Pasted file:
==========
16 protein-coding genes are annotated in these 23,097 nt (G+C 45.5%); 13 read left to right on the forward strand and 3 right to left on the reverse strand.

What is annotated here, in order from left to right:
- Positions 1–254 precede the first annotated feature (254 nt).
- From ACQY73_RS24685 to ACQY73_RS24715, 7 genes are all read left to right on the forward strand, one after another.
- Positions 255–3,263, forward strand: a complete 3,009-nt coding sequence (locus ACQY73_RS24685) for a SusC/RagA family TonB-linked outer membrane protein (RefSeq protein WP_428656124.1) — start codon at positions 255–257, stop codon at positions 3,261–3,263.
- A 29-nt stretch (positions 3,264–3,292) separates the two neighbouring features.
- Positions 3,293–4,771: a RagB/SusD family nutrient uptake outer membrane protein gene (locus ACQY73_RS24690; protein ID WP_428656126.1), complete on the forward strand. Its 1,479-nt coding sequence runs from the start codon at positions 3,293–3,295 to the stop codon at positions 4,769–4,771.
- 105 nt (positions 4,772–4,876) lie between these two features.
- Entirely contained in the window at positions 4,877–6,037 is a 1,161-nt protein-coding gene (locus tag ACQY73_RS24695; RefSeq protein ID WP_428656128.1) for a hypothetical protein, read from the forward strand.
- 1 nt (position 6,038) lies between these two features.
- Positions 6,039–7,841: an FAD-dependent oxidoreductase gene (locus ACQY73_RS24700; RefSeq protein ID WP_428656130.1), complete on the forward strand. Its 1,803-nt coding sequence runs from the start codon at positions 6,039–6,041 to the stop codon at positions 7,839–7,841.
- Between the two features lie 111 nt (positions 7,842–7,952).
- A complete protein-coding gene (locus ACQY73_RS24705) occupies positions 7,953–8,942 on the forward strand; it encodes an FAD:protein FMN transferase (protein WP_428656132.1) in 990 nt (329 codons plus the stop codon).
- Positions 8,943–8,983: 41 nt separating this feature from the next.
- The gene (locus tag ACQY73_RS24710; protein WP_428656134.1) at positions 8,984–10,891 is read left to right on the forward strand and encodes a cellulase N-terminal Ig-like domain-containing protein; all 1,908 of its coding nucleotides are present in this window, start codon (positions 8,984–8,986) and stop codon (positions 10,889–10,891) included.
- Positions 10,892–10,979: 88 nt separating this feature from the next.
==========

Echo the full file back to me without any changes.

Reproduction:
16 protein-coding genes are annotated in these 23,097 nt (G+C 45.5%); 13 read left to right on the forward strand and 3 right to left on the reverse strand.

What is annotated here, in order from left to right:
- Positions 1–254 precede the first annotated feature (254 nt).
- From ACQY73_RS24685 to ACQY73_RS24715, 7 genes are all read left to right on the forward strand, one after another.
- Positions 255–3,263, forward strand: a complete 3,009-nt coding sequence (locus ACQY73_RS24685) for a SusC/RagA family TonB-linked outer membrane protein (RefSeq protein WP_428656124.1) — start codon at positions 255–257, stop codon at positions 3,261–3,263.
- A 29-nt stretch (positions 3,264–3,292) separates the two neighbouring features.
- Positions 3,293–4,771: a RagB/SusD family nutrient uptake outer membrane protein gene (locus ACQY73_RS24690; protein ID WP_428656126.1), complete on the forward strand. Its 1,479-nt coding sequence runs from the start codon at positions 3,293–3,295 to the stop codon at positions 4,769–4,771.
- 105 nt (positions 4,772–4,876) lie between these two features.
- Entirely contained in the window at positions 4,877–6,037 is a 1,161-nt protein-coding gene (locus tag ACQY73_RS24695; RefSeq protein ID WP_428656128.1) for a hypothetical protein, read from the forward strand.
- 1 nt (position 6,038) lies between these two features.
- Positions 6,039–7,841: an FAD-dependent oxidoreductase gene (locus ACQY73_RS24700; RefSeq protein ID WP_428656130.1), complete on the forward strand. Its 1,803-nt coding sequence runs from the start codon at positions 6,039–6,041 to the stop codon at positions 7,839–7,841.
- Between the two features lie 111 nt (positions 7,842–7,952).
- A complete protein-coding gene (locus ACQY73_RS24705) occupies positions 7,953–8,942 on the forward strand; it encodes an FAD:protein FMN transferase (protein WP_428656132.1) in 990 nt (329 codons plus the stop codon).
- Positions 8,943–8,983: 41 nt separating this feature from the next.
- The gene (locus tag ACQY73_RS24710; protein WP_428656134.1) at positions 8,984–10,891 is read left to right on the forward strand and encodes a cellulase N-terminal Ig-like domain-containing protein; all 1,908 of its coding nucleotides are present in this window, start codon (positions 8,984–8,986) and stop codon (positions 10,889–10,891) included.
- Positions 10,892–10,979: 88 nt separating this feature from the next.